Because American Bulldogs are muscular and very active, they require food that is rich in meat protein and omega-3 fatty acids but low in carbohydrates in order to prevent weight gain. Some members of the breed are prone to becoming overweight, in which case you will need to keep an eye on your pet’s food intake and/or consult your vet for a special diet. Adult Bulldogs should also be given muscle and joint supplements.
Living with Bulldogs
As long you keep your American Bulldogs engaged and active, they will be happy in any type of home, be it a family house with a big yard or a city apartment. Although they generally get along well with other animals they’ve known since puppyhood, American Bulldogs can get a little grumpy if they try to eat their food or play with their toys.
Be sure your yard is securely fenced so that your dog can run around safely. American Bulldogs can be quite persistent and can easily jump over a fence when chasing a squirrel or a rabbit.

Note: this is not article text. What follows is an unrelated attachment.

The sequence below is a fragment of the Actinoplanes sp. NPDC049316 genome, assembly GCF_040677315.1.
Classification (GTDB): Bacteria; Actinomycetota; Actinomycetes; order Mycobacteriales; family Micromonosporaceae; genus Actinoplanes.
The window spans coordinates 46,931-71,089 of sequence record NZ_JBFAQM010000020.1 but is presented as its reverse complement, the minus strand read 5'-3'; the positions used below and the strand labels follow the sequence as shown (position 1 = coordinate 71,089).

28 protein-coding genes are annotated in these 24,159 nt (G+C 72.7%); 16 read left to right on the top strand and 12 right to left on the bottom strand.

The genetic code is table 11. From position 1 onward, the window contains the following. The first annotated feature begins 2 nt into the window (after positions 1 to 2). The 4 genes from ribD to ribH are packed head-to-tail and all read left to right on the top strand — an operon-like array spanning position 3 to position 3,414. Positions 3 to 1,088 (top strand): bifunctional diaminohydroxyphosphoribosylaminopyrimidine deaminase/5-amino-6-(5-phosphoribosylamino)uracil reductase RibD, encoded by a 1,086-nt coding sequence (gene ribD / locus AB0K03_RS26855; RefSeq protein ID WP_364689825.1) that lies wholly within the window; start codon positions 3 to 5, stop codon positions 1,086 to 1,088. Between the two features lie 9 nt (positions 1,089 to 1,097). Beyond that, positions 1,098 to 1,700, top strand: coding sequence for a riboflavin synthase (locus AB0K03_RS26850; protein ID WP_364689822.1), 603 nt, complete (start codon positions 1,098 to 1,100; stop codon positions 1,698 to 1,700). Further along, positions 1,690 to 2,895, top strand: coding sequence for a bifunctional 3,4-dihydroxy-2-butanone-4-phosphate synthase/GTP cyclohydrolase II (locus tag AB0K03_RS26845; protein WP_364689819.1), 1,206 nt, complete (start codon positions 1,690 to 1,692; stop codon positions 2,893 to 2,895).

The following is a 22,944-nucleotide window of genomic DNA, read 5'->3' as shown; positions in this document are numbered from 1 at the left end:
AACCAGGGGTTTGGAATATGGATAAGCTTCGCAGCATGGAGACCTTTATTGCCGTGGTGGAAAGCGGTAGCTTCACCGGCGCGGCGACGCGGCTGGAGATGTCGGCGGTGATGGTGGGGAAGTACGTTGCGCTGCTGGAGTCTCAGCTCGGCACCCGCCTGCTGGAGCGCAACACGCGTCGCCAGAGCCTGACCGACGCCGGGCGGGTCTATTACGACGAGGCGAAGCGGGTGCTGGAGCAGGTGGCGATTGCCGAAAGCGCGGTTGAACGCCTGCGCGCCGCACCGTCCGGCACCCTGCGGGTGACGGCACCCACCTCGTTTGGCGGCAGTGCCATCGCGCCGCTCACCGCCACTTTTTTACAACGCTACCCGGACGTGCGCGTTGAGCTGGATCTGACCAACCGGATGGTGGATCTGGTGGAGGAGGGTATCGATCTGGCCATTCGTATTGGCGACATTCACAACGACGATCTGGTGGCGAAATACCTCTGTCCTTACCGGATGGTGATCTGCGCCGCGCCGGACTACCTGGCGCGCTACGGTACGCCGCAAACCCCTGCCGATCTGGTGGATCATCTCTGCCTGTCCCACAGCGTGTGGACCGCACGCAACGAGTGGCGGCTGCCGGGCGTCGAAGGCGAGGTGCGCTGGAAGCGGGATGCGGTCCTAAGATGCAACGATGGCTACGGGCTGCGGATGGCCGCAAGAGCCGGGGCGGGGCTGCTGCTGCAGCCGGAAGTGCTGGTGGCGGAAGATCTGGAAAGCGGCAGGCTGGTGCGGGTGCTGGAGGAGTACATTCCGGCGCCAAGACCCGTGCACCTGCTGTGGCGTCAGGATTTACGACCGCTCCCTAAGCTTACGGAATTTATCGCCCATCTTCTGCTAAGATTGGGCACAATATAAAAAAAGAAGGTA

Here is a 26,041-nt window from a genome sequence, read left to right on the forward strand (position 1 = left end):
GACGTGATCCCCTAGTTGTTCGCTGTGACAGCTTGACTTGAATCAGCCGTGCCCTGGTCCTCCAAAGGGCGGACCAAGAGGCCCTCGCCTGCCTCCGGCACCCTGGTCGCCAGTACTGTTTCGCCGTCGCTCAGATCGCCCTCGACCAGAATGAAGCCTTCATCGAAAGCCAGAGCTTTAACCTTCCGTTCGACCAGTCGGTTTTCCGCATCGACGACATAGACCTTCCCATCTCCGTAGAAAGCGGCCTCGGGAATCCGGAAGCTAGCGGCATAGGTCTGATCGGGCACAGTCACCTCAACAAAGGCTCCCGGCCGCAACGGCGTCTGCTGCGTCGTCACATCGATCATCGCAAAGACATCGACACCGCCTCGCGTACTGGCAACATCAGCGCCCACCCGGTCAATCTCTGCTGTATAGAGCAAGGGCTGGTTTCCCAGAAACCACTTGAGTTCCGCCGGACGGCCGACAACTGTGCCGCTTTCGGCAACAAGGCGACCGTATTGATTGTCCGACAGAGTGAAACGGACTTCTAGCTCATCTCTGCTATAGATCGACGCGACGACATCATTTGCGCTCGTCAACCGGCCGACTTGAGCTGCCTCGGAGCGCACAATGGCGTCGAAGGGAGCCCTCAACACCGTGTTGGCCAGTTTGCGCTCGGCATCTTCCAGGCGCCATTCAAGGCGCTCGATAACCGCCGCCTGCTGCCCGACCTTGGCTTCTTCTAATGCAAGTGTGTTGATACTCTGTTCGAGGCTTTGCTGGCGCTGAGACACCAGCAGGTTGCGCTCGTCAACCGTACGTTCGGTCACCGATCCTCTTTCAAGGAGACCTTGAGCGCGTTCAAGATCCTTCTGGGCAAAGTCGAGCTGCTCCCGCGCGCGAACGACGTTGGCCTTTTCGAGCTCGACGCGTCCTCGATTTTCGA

Consider creating a busy box or maze to provide enough mental stimulation and prevent boredom which might result in undesirable behavior. When you are not around, be sure to leave interactive toys to keep your Bulldog busy.
Common American Bulldog health issues
The American Bulldog is generally considered healthy but there are some genetic issues that are common to the breed, such as:
- Neuronal ceroid lipofuscinosis (NCL, a group of progressive degenerative diseases of the central nervous system)
- Hip dysplasia
- Elbow dysplasia
- Disorders of the thyroid and kidney
- ACL injuries
- Cherry eye (prolapsed third eyelid)
- Entropion (an ocular condition that causes the eyelids to roll inward)